The sacral nerves illustrated in FIG. 23 include the lateral branches S1, S2, S3 and S4. In order to denervate each of the lateral branches, it may be required to sequentially apply energy to the stimulation lead as the introducer needle is repeatedly withdrawn along the path of insertion. Because of the variation of sacral anatomy, successful denervation may require two or more separate needle insertion angles in order to denervate the S1-S4 lateral branches. However, as discussed below with respect to the embodiments having multiple lead elements, it may be possible to avoid such multiple needle insertions. In addition to denervation of the sacral lateral branches, it may also be advantageous to denervate the L5 dorsal ramus as well as the L4 medial branch since there is some innervation to the SI joint from both of these additional nerve structures.
Although the figures show treatment along one side of the sacrum, it shall be understood that the same procedure may be repeated for treatment of the other side of the sacrum, by placement of the introducer needle in a symmetrical fashion on the corresponding opposite or contralateral side of the sacrum. In addition to electrical stimulation, it is also contemplated with respect to the method of treatment of the SI joint to also provide infusion in a combined electrical stimulation and chemical/drug infusion device. For example, infusion of collagen proliferants could be included in the method of treatment by use of a selected device including any one of the above-disclosed embodiments. Infusion of collagen proliferants such as dextrose, growth factors, and other nutrients may accelerate the healing process for some SI joint ailments. Depending upon the diagnosed ailment, infusion alone may be appropriate for the treatment, or in combination with some neural tissue ablation or stimulation. It is also contemplated in the method of the present invention to enhance neurolytic lesion size by infusion of substances such as Phenol, alcohol, and glycerin.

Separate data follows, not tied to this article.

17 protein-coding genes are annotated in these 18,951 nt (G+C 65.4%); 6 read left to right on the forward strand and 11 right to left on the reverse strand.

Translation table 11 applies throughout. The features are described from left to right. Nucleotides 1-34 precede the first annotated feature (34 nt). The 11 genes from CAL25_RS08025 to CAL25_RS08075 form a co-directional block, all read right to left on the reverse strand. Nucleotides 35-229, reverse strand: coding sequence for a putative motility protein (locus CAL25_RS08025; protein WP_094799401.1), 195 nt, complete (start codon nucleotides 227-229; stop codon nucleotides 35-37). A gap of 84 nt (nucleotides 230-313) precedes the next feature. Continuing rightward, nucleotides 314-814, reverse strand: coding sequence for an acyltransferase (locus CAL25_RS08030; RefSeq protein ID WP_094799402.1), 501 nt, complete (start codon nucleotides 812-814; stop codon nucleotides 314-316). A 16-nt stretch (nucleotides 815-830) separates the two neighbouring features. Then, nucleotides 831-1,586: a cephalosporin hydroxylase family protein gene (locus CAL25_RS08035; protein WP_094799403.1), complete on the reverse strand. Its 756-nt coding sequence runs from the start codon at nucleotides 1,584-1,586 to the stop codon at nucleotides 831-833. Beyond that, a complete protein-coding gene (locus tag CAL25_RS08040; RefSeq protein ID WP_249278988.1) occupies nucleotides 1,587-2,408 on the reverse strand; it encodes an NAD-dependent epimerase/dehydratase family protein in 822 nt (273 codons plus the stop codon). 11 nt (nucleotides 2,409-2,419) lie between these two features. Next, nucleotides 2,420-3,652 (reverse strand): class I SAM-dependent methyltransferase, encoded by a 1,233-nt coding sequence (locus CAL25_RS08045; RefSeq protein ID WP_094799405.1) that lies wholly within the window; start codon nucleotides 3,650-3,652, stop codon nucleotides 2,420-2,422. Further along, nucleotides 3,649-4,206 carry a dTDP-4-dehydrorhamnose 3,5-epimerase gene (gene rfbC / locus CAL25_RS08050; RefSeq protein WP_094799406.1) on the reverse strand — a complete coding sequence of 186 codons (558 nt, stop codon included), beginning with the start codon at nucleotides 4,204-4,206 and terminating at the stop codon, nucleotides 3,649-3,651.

FIG. 24 illustrates yet another preferred embodiment of the present invention. In this embodiment, the stimulation lead has a substantially uniform curvature over a selected length of the stimulation lead. The amount of curvature provides a desired angle for extending the stimulation lead within the targeted area of the body. Additionally, the distal end 20 of the stimulation lead is similar to what is shown in FIGS. 4 and 6, and therefore may have an additional bend that assists the medical practitioner in steering the stimulation lead once it has exited the distal end of the introducer needle 32. This particular shaped stimulation lead may also be advantageous in conducting treatment of the SI joint as discussed above with respect to FIGS. 21-23.
FIG. 25 illustrates the stimulation device of FIG. 24 for purposes of treatment of vertebral structures other than a disc, such as ventral vertebral structures that are to be ablated.